Eventually, he comes to enjoy a character enough to tell the story through their eyes. For the haunted house story, he decided to narrate most of it as the son.

Another exercise works Porcino’s imagination to make the story’s setting more vivid. He’ll take a specific scene from the story, such as the haunted house out in the woods and pretend he’s flying above it, looking down. He begins to form the scene and notices details, such as the house’s old shingles or a hole in the roof.

“It’s in the middle of all these woods and there’s pretty colors in the leaves, so maybe it’s autumn,” he said.

Next, he goes a degree closer to the ground and envisions one of the characters, observing how he or she interacts with the scene or the things they might see — a deer darting into the foliage, an old brick well that hasn’t been used in a century or some tall grass that scratches his legs, for instance.

“What I’m fishing for are any details that I might brush-stroke into the story,” Porcino said. “I’m not going to use every detail, because the story would get bogged down, but you’ve got to keep it moving along. I’m feeding my story, and again, I’m researching.”

He adds additional details that would make being in such a scene unsettling: all the wildlife suddenly goes silent, leaves stop rustling, it becomes colder. Then, the wind picks up before a ghostly voice calls out.

The finished product is the original story, but with Porcino’s personal details in place of those provided by the original author. That allows him to own the story in delivery and give an animated performance in character.

Being present in both the story and in the act of telling it in such an intimate way while delivering can improve one’s storytelling in and of itself, Porcino said. When he’s in the moment on stage and really feeling a story to the point where he gets the audience to react the way he intends them to or participate in the delivery themselves, he said a sort of feedback loop can emerge.

“Every once in a while I’ll be so present and I’m surprised what comes out,” he said of such situations. “If the audience is responding, I just get ... better in that telling. They feed off me, and a bunch of ripples come out.”

Though he doesn’t consider memorizing a story necessary, he said repetition certainly helps improve it over time. After he’s told a story 40 or 50 times, he begins to smooth out the rough spots and strip away any superfluous detail, keeping only the parts that he knows made an audience laugh, sigh, or moan.

Once you’ve got presence down, Porcino said, it’s time to work on delivery. As far as the chop-’em-up slasher films mentioned earlier, those aren’t really Porcino’s cup of tea. His goal in storytelling is to help people face adversity in their lives through lessons learned from his stories, not to terrify children and give them nightmares for weeks on end.

“I haven’t found a way to value a story like that in my life,” he said. “I don’t like what they teach, I don’t like what they say. I think in some cases it has caused people to get into this kind of dark, violent sense of the world that’s really not good for them. I don’t like the spirit from whence they came.”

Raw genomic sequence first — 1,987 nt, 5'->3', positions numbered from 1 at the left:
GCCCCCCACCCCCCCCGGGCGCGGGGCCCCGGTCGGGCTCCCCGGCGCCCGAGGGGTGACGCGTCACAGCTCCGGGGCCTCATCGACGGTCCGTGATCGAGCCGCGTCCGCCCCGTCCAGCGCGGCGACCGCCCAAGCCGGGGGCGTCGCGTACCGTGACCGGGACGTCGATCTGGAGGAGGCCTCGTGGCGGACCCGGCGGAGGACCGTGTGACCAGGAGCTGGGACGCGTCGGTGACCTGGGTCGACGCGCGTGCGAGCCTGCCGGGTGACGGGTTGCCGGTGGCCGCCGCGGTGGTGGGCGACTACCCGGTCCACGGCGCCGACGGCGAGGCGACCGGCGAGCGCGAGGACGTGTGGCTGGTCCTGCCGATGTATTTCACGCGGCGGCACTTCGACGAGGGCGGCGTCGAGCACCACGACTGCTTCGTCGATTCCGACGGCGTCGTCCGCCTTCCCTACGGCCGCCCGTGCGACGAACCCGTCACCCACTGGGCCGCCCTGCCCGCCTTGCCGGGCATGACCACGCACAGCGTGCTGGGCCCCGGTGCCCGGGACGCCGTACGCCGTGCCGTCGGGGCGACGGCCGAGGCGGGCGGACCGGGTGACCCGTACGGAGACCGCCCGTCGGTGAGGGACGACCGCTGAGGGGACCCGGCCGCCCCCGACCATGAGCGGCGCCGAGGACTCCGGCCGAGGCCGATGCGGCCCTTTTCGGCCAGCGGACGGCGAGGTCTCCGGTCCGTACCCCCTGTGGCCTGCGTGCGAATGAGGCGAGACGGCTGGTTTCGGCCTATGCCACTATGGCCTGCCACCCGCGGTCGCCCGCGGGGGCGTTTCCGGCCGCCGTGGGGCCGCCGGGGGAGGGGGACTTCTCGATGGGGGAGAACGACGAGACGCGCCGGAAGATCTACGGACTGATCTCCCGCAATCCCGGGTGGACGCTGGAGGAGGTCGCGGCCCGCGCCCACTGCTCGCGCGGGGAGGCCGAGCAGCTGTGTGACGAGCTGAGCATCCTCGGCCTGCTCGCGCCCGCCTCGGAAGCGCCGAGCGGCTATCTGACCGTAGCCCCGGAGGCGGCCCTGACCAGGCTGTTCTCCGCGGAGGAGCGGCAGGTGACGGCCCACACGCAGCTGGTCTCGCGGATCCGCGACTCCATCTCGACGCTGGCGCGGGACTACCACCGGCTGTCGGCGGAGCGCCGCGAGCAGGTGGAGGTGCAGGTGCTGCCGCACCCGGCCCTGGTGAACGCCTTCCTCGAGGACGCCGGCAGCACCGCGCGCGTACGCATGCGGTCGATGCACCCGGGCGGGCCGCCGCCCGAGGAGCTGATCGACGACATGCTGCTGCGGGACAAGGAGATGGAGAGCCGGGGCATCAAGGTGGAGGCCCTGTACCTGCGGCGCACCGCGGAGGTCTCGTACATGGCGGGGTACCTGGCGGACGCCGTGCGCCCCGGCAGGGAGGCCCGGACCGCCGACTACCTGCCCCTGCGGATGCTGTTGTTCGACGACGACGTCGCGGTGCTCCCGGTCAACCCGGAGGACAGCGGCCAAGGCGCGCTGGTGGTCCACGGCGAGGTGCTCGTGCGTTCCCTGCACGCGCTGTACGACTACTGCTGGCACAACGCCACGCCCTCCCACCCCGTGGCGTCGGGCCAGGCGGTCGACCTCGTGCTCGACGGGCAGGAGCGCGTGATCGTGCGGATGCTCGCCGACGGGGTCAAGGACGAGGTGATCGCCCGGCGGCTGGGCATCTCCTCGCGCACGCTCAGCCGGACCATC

To that end, he said it’s important to tailor a story to the audience when relaying a scary story. Telling a story to a group of 5-year-olds as opposed to a group of 11-year-olds will see him pull details out that might be too unsettling, or add some in to increase the scare factor of the tale. Some shows, he’ll start with tame stories and take a break at the halfway point. When he starts again, he’ll invite anyone who wants a scarier story into another room.

“When a story is well told, our emotions are wide awake,” Porcino said. “It’s almost, but not exactly, as having lived through something. But you are, in a way, when you’re fully engaged in a story, living it with the storyteller. It helps them think about issues that are maybe more difficult to think about when you’re in the middle of them, but when they’re off to the side they can reflect back.”

Occasionally, Porcino will see the outcome of his efforts. Once, a women told him how a story about seeing small bits of good in every situation, as relayed through a story called “The Cellist” helped her work through a tough spot in her relationship with her father. The haunted house tale described for this story holds a moral of facing your fears, because not everything is as scary as it initially seems.

“When people call and ask me to come out and do a Halloween show, I tell them I’m not in the business of giving people nightmares, I’m in the business of helping people face their nightmares,” Porcino said. “A scary story or a ghost story told at the right level, for the right people, I think does that. It helps us process those things that we think are difficult.”

Tom Relihan started at The Recorder in 2014, where he covers business and the towns of Conway, Deerfield, Whately and Sunderland. He can be reached at 413-772-0261 x 264 or at